It’s the 1970s, in a small Ohio town. The Lee family’s daughter, Lydia, is dead.
Lydia, the oldest daughter of Marilyn and James Lee, a mixed-race Chinese-Caucasian couple.
As their ostensibly favorite child, her parents have placed pressure on her so they can live
vicariously through what they missed out on. Marilyn wants Lydia to achieve her dreams of
becoming a doctor, however much pressure it will take. James doesn’t want Lydia to experience
the childhood he did, constantly excluded from everything, so he pressures her to be popular. He
knows what it’s like to be different and doesn’t want that for his daughter. And Lydia herself
can’t refuse her parents, not after THAT summer.
However, her parents’ favoritism comes at the expense of their other kids.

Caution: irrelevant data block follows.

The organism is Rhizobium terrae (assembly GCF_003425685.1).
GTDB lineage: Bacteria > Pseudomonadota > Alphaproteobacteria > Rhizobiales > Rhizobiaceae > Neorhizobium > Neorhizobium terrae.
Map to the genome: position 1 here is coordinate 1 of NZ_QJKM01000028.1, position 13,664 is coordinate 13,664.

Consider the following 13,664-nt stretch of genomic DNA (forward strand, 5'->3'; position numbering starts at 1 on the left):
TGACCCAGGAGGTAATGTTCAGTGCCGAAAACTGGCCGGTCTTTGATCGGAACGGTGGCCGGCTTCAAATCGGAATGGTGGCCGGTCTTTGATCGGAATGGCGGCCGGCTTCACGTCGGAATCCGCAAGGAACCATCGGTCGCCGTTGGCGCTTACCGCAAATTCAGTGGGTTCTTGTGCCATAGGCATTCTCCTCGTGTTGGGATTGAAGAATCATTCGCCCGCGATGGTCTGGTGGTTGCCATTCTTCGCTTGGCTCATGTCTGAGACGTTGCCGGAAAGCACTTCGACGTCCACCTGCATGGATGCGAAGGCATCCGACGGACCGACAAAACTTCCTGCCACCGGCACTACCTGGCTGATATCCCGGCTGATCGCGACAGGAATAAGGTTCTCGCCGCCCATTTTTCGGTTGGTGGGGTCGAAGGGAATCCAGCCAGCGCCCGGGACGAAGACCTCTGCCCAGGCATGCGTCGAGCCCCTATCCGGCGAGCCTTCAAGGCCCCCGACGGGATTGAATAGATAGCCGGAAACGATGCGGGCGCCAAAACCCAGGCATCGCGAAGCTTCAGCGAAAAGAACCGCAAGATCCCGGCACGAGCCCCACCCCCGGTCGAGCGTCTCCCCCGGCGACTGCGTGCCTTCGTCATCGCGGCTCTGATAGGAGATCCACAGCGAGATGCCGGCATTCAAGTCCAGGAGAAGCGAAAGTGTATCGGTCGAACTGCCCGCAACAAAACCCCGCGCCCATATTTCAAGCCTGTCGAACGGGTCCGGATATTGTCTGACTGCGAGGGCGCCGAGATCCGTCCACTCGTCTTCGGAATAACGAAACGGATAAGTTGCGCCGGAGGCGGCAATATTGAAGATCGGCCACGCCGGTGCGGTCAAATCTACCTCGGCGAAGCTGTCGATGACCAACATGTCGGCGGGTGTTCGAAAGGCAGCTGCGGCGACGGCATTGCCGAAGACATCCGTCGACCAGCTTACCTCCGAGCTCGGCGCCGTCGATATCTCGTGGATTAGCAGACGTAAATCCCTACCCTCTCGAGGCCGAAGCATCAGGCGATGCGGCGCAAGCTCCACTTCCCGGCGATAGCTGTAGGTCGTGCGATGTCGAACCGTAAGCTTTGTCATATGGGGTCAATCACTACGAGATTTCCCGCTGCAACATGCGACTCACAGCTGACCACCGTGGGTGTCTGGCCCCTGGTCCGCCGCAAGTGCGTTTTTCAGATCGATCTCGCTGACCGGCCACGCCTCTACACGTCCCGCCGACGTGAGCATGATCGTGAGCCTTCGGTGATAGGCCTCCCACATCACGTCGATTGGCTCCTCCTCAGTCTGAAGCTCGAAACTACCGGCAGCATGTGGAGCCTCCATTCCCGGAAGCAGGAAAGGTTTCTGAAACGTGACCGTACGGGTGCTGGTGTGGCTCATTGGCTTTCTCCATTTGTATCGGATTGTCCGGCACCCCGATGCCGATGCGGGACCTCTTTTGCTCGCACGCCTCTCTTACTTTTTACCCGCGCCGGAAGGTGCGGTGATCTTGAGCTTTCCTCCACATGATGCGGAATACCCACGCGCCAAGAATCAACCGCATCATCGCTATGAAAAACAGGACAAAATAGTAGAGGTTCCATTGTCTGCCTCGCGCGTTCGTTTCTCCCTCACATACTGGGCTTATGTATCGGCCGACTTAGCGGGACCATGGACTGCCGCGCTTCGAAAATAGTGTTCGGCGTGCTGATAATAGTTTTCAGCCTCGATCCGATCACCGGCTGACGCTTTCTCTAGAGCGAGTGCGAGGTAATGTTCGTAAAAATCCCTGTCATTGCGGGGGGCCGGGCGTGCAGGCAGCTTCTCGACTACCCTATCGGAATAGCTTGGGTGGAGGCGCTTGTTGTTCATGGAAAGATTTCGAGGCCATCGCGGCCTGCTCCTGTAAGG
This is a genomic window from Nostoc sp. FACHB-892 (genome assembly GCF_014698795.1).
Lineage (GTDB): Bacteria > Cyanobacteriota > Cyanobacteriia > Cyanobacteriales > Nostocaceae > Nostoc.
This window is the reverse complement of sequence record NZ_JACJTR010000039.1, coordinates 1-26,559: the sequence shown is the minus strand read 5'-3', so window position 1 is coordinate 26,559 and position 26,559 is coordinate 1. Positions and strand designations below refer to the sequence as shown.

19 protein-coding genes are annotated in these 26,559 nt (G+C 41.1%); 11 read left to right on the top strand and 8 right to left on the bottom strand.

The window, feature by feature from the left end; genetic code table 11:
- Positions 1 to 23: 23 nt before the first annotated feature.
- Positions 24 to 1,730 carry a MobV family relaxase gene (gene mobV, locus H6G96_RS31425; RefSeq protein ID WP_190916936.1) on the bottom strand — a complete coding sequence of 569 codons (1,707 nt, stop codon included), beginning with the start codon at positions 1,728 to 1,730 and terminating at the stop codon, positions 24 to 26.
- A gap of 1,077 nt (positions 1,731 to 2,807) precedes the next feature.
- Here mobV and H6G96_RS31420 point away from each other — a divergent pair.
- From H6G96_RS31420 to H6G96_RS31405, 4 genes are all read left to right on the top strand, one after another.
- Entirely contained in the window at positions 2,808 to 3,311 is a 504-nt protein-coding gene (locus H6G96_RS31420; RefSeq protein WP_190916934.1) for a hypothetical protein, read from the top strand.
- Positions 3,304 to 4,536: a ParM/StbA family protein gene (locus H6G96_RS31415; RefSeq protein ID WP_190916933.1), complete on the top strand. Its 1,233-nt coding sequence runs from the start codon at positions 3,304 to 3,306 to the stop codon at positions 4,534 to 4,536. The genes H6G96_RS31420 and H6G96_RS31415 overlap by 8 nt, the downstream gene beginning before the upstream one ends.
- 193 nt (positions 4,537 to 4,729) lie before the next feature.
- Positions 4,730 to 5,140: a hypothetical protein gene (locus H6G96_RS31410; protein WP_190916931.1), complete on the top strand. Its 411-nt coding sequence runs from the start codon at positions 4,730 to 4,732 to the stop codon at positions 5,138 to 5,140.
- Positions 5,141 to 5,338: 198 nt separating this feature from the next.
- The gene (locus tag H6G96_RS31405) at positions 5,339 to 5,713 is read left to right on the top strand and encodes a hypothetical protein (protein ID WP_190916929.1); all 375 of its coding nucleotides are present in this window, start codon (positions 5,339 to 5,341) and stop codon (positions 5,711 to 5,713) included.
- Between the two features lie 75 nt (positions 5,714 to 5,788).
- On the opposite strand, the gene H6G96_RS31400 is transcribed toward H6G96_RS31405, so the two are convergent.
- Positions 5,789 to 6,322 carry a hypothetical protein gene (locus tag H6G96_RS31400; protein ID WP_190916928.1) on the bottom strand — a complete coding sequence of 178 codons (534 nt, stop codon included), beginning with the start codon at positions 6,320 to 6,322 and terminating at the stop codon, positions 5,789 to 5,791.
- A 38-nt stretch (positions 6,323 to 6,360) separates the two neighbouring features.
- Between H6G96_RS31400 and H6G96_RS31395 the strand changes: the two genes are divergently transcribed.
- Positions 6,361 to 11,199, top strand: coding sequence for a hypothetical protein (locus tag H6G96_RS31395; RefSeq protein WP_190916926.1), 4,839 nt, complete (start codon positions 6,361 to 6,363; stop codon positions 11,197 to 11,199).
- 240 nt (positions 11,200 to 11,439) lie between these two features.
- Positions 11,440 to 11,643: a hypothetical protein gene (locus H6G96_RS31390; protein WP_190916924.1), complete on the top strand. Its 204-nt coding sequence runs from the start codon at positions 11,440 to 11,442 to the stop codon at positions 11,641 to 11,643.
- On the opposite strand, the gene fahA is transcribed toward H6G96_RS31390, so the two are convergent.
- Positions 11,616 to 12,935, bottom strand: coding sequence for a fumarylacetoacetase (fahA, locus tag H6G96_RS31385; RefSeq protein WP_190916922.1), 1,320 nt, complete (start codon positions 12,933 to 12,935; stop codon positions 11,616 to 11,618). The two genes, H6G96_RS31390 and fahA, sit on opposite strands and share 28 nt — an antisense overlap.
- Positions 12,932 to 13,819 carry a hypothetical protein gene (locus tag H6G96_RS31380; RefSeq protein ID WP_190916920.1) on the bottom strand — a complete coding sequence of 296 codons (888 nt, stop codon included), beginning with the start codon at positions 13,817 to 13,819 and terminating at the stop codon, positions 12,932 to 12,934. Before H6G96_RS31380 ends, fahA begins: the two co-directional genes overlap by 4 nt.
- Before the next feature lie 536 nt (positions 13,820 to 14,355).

Nath, Lydia’s older brother, has spent his entire life with the spotlight away from him, and can’t
wait to be free and go to college. Being Lydia’s only support system, he’s unaware of the
important role he plays in her life. But resentment against everyone is building up too quickly for
him to bear staying in this home for longer.
Hannah, meanwhile, is the youngest daughter. The one keeping everyone together, but also the
one everyone seems to forget about. However, her keen eye makes her the most emotionally
This family drama highlights the conditions in the family before and after Lydia’s death, as each
member grapples with what they did wrong and what they could’ve done. The family dynamics
and relationships (James-Marilyn, Lydia-Marilyn, Lydia-Nath, and Nath-James) were also so
well written. Ng has a way of writing her characters, that, while you may not agree with them
and their decisions, you can sympathize with them. Her prose is gifted and I love how this book
tackles the family’s battles with racism, sexism, and the American Dream. I also like how she
wrote out James’ and Marilyn’s backstories, because that just added to her characters so much
more. This was such an emotional and profound story, and I recommend it to everyone. 5/5.